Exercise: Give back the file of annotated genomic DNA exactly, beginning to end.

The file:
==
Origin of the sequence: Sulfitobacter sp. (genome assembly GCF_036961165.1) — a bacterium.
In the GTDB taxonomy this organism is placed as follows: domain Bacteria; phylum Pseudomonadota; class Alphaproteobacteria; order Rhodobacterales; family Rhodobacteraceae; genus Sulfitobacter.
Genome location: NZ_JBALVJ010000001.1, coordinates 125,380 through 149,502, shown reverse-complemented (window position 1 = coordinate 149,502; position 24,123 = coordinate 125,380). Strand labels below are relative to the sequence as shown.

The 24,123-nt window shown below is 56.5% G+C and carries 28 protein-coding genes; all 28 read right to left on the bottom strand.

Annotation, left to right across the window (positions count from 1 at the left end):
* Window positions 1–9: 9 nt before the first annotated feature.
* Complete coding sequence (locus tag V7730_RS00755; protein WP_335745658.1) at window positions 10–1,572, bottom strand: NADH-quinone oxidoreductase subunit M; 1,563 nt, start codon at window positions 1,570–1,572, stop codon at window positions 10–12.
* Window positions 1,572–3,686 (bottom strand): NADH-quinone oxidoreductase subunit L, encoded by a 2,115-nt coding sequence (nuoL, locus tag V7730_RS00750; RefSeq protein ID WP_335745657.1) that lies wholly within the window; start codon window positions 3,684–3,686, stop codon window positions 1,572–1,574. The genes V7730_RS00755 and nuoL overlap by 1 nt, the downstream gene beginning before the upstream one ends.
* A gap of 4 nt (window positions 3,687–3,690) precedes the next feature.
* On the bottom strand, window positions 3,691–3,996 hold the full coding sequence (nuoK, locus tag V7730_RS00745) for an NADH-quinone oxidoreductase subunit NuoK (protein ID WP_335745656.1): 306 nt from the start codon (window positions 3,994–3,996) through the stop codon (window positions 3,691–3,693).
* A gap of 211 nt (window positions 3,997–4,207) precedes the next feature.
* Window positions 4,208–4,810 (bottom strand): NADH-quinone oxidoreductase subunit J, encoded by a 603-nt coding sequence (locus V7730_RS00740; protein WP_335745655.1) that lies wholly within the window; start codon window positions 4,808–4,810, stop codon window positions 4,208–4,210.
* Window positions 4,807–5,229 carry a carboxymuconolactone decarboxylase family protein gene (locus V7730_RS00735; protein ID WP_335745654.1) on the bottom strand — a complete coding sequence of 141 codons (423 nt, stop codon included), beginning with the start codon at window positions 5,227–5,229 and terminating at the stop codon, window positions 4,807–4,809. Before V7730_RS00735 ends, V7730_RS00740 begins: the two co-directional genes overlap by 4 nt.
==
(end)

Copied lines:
Origin of the sequence: Sulfitobacter sp. (genome assembly GCF_036961165.1) — a bacterium.
In the GTDB taxonomy this organism is placed as follows: domain Bacteria; phylum Pseudomonadota; class Alphaproteobacteria; order Rhodobacterales; family Rhodobacteraceae; genus Sulfitobacter.
Genome location: NZ_JBALVJ010000001.1, coordinates 125,380 through 149,502, shown reverse-complemented (window position 1 = coordinate 149,502; position 24,123 = coordinate 125,380). Strand labels below are relative to the sequence as shown.

The 24,123-nt window shown below is 56.5% G+C and carries 28 protein-coding genes; all 28 read right to left on the bottom strand.

Annotation, left to right across the window (positions count from 1 at the left end):
* Window positions 1–9: 9 nt before the first annotated feature.
* Complete coding sequence (locus tag V7730_RS00755; protein WP_335745658.1) at window positions 10–1,572, bottom strand: NADH-quinone oxidoreductase subunit M; 1,563 nt, start codon at window positions 1,570–1,572, stop codon at window positions 10–12.
* Window positions 1,572–3,686 (bottom strand): NADH-quinone oxidoreductase subunit L, encoded by a 2,115-nt coding sequence (nuoL, locus tag V7730_RS00750; RefSeq protein ID WP_335745657.1) that lies wholly within the window; start codon window positions 3,684–3,686, stop codon window positions 1,572–1,574. The genes V7730_RS00755 and nuoL overlap by 1 nt, the downstream gene beginning before the upstream one ends.
* A gap of 4 nt (window positions 3,687–3,690) precedes the next feature.
* On the bottom strand, window positions 3,691–3,996 hold the full coding sequence (nuoK, locus tag V7730_RS00745) for an NADH-quinone oxidoreductase subunit NuoK (protein ID WP_335745656.1): 306 nt from the start codon (window positions 3,994–3,996) through the stop codon (window positions 3,691–3,693).
* A gap of 211 nt (window positions 3,997–4,207) precedes the next feature.
* Window positions 4,208–4,810 (bottom strand): NADH-quinone oxidoreductase subunit J, encoded by a 603-nt coding sequence (locus V7730_RS00740; protein WP_335745655.1) that lies wholly within the window; start codon window positions 4,808–4,810, stop codon window positions 4,208–4,210.
* Window positions 4,807–5,229 carry a carboxymuconolactone decarboxylase family protein gene (locus V7730_RS00735; protein ID WP_335745654.1) on the bottom strand — a complete coding sequence of 141 codons (423 nt, stop codon included), beginning with the start codon at window positions 5,227–5,229 and terminating at the stop codon, window positions 4,807–4,809. Before V7730_RS00735 ends, V7730_RS00740 begins: the two co-directional genes overlap by 4 nt.